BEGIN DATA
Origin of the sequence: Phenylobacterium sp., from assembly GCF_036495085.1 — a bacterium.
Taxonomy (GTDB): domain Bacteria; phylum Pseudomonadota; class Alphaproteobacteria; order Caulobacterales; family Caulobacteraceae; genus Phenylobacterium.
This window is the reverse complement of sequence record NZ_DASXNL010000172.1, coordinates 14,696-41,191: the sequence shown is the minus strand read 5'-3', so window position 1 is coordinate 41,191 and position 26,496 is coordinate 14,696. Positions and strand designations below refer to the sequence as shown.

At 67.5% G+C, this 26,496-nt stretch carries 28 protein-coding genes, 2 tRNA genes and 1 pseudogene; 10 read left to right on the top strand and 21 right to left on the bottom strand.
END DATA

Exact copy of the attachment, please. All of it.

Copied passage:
Origin of the sequence: Phenylobacterium sp., from assembly GCF_036495085.1 — a bacterium.
Taxonomy (GTDB): domain Bacteria; phylum Pseudomonadota; class Alphaproteobacteria; order Caulobacterales; family Caulobacteraceae; genus Phenylobacterium.
This window is the reverse complement of sequence record NZ_DASXNL010000172.1, coordinates 14,696-41,191: the sequence shown is the minus strand read 5'-3', so window position 1 is coordinate 41,191 and position 26,496 is coordinate 14,696. Positions and strand designations below refer to the sequence as shown.

At 67.5% G+C, this 26,496-nt stretch carries 28 protein-coding genes, 2 tRNA genes and 1 pseudogene; 10 read left to right on the top strand and 21 right to left on the bottom strand.